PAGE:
The redbay ambrosia beetle, Xyleborus glabratus, is a type of ambrosia beetleinvasive to the United States. It has been documented as carrying the fungus that causes laurel wilt, a disease that can kill several tree species in the Lauraceae family.
The beetle, first detected in the United States in 2002, is native to Asia and may have arrived in wood products, packing materials or pallets. Laurel wilt has been found in South Carolina and Georgia, and notably in Florida, where it has reached as far south as Miami-Dade County and as far west as Bay County. In 2009, state officials in Mississippi confirmed the positive identification of the disease in Jackson County. In 2011, it was confirmed as present in North Carolina and Alabama.
The redbay ambrosia beetle is a small, black or amber-brown, cigar-shaped beetle under two millimeters in length. The dorsal surface is mostly hairless and shiny when compared to other ambrosia beetles. They can be specifically identified by characters present on the elytral declivity, including its steep and convex shape when compared to other Xyleborus, and by the large size of indentations on the elytra.
The redbay ambrosia beetle is believed to originate from Asia or southeast Asia. Males are haploid, smaller in size, and flightless. The beetle's biology is poorly documented, but presumed to be similar to that of other ambrosia beetles, with larvae and adults feeding on the symbiotic fungus it carries with it, and not the wood of the host tree. The spores of the fungus are carried in mycangia at the base of each mandible.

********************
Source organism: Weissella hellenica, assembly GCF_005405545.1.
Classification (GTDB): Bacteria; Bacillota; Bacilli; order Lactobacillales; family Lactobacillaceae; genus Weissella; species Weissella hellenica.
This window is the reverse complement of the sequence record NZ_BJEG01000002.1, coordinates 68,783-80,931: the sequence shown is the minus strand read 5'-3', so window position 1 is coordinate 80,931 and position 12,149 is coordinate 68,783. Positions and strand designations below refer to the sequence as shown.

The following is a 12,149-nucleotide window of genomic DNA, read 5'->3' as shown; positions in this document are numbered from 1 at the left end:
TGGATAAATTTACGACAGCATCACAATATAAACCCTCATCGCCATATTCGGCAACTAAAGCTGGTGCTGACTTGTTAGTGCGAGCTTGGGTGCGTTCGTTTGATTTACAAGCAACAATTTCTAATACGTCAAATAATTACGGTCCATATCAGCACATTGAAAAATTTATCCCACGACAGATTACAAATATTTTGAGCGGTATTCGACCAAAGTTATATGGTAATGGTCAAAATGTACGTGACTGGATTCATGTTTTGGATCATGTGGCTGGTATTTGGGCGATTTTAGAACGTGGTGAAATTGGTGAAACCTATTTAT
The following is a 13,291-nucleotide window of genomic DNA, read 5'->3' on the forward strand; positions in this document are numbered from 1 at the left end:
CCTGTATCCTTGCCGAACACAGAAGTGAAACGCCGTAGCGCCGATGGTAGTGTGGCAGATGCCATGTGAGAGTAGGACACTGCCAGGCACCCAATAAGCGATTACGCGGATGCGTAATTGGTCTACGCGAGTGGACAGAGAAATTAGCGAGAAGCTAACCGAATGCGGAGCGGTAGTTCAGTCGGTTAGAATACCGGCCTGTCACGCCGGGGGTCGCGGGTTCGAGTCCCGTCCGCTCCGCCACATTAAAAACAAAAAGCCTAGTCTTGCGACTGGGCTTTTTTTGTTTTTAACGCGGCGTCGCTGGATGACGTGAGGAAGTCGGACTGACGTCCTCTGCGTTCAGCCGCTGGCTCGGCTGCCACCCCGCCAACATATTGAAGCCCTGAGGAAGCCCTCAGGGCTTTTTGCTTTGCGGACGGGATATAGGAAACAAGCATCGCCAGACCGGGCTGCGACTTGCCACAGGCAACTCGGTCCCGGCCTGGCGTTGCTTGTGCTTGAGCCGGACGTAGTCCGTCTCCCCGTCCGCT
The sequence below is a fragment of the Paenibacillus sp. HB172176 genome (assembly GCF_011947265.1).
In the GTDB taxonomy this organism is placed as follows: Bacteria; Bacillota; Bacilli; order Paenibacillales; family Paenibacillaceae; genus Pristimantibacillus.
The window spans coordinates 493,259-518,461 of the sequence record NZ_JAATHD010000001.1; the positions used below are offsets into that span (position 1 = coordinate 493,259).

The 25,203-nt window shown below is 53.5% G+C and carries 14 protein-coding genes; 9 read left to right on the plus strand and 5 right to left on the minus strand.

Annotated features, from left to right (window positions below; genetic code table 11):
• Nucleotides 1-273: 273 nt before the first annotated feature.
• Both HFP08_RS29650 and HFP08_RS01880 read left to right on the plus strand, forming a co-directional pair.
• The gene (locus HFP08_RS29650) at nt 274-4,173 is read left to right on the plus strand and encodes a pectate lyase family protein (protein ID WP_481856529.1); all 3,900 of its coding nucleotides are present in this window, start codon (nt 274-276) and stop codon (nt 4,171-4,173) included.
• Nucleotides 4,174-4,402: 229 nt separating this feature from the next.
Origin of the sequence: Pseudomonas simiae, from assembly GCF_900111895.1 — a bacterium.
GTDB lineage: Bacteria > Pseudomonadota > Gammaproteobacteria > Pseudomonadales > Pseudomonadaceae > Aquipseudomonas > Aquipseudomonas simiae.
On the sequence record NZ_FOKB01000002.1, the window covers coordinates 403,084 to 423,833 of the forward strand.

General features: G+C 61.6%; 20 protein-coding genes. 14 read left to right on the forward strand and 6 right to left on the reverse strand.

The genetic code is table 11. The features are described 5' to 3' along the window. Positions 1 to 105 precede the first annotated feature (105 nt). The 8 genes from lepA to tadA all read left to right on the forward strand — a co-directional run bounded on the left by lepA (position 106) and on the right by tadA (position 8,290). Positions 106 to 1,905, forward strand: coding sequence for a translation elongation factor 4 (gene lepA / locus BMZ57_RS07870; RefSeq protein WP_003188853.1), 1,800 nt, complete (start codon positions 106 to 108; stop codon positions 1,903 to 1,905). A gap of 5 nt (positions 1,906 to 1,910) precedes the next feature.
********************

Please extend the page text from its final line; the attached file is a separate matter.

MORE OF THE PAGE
Larval development time takes from fifty to sixty days. Studied populations increase steadily in size until late summer and early fall without distinct population peaks, leading researchers to believe that there are overlapping generations with year-round reproduction for the insect.
Laurel wilt can spread in at least two ways: one is via the beetle's natural reproduction and migration. A second way is through the sale and transport of beetle-infested wood, a result of redbay's use as firewood and for outdoor grilling.
The beetle was first detected in the United States in 2002, in Port Wentworth, Georgia. It has been suggested that this insect was introduced to the country on the wood of packing crates. The significance of these detections became apparent when the beetle was linked to and identified as the vector of laurel wilt, a fungal disease that had been killing large numbers of redbay trees. The fungus grows throughout the xylem of the tree, preventing the flow of water and nutrients throughout the plant. Death can occur from four to eleven weeks after inoculation.
^ abcHanula, JL. Mayfield, AE. Fraedrich, SW. Rabaglia, RJ. 2008. Biology and host associations of Redbay Ambrosia Beetle (Coleoptera: Curculionidae: Scolytinae), exotic vector of laurel wilt killing redbay trees in the southeastern United States. Journal of Economic Entomology. 101(4):1276–1286.
^"Laurel Wilt". Gallery of Pests. Don't Move Firewood. Retrieved 7 November 2011.